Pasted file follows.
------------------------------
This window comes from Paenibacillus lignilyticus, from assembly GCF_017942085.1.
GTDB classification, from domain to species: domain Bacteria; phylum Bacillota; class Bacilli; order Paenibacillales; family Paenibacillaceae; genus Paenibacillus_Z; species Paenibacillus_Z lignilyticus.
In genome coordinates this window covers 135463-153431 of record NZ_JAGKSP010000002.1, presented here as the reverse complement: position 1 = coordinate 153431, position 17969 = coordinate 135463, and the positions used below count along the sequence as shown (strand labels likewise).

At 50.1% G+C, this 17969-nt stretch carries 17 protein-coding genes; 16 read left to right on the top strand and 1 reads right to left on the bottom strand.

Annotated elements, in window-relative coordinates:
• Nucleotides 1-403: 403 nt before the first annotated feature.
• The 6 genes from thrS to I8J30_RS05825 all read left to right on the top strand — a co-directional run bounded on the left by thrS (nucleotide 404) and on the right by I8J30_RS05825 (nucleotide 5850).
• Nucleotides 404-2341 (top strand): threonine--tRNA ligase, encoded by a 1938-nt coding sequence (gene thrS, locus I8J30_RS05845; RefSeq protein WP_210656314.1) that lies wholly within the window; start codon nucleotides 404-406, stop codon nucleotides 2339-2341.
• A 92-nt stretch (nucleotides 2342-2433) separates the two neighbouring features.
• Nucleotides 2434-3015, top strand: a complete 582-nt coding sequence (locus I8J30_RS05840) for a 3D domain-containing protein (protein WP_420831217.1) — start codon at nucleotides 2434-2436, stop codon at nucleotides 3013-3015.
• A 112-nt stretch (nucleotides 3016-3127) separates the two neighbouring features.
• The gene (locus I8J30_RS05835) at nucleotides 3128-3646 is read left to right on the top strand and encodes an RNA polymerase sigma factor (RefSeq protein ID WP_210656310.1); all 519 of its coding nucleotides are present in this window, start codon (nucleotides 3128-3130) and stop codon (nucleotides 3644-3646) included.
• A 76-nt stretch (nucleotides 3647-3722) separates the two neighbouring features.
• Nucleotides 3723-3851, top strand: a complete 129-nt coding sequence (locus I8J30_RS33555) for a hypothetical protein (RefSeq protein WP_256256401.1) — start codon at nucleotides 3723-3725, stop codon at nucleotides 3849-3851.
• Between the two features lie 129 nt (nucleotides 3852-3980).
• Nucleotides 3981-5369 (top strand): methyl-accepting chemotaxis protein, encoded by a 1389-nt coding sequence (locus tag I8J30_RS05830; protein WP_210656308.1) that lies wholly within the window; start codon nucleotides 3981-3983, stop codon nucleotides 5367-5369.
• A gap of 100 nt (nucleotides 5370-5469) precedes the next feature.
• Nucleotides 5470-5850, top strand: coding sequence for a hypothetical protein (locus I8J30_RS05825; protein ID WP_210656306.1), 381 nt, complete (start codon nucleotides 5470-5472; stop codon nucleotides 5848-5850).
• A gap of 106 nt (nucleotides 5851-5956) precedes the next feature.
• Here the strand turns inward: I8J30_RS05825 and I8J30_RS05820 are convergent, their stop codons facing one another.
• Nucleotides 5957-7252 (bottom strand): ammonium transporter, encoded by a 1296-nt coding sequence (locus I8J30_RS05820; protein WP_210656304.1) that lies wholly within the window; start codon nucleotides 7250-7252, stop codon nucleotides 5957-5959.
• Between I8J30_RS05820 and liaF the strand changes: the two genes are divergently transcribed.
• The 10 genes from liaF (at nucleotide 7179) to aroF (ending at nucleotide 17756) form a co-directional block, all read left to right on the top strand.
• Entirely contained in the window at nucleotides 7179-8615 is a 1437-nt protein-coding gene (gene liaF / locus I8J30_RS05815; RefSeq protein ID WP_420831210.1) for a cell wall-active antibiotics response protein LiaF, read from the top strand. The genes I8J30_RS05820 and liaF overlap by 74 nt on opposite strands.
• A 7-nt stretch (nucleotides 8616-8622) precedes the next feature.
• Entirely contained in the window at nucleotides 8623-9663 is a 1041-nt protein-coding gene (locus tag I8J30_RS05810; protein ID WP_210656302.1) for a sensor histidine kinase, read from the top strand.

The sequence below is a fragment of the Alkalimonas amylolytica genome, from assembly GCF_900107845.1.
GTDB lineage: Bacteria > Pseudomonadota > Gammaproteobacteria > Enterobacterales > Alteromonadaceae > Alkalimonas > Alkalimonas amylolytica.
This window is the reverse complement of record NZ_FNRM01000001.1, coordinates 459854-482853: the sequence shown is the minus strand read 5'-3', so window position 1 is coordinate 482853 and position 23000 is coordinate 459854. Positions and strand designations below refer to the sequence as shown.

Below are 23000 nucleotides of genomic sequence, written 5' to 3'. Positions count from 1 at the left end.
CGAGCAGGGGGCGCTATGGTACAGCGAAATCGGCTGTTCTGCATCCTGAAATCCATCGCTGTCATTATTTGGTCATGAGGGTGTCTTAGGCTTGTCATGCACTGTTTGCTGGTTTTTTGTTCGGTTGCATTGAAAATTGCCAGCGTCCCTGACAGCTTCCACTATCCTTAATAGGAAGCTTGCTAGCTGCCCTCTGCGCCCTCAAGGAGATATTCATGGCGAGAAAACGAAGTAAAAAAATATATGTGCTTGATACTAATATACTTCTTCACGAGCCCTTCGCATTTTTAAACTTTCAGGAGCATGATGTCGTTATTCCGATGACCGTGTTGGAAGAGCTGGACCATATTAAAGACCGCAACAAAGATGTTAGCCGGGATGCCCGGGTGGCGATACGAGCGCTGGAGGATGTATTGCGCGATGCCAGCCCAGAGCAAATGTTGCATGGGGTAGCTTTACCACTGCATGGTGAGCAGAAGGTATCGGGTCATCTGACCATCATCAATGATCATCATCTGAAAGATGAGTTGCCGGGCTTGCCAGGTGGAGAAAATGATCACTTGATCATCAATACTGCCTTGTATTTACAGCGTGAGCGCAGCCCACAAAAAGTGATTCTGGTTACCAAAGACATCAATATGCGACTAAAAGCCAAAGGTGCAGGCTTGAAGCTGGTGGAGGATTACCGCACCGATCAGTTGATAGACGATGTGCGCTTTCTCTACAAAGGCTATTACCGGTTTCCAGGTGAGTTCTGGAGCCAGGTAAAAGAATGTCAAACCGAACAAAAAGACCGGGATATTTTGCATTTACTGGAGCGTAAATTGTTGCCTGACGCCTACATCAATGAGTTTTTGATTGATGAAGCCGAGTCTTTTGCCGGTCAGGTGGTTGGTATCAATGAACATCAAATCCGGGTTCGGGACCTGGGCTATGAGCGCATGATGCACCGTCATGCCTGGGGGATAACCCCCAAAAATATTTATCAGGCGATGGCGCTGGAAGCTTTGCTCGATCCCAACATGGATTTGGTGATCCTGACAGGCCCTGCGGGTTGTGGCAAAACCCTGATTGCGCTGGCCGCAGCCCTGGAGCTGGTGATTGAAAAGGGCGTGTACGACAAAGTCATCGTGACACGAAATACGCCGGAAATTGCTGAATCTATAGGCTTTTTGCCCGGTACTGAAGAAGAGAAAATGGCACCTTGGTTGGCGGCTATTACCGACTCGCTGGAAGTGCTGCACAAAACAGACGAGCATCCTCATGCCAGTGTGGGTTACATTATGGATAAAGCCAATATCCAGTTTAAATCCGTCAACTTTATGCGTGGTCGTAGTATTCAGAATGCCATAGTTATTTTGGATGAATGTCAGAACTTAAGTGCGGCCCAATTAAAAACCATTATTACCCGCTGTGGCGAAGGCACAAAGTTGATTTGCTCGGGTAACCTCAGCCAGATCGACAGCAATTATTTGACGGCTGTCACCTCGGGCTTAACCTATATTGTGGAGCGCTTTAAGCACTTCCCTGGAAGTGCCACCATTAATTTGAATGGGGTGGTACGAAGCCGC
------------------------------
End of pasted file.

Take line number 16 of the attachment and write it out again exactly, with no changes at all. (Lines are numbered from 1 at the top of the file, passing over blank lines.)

• Nucleotides 3981-5369 (top strand): methyl-accepting chemotaxis protein, encoded by a 1389-nt coding sequence (locus tag I8J30_RS05830; protein WP_210656308.1) that lies wholly within the window; start codon nucleotides 3981-3983, stop codon nucleotides 5367-5369.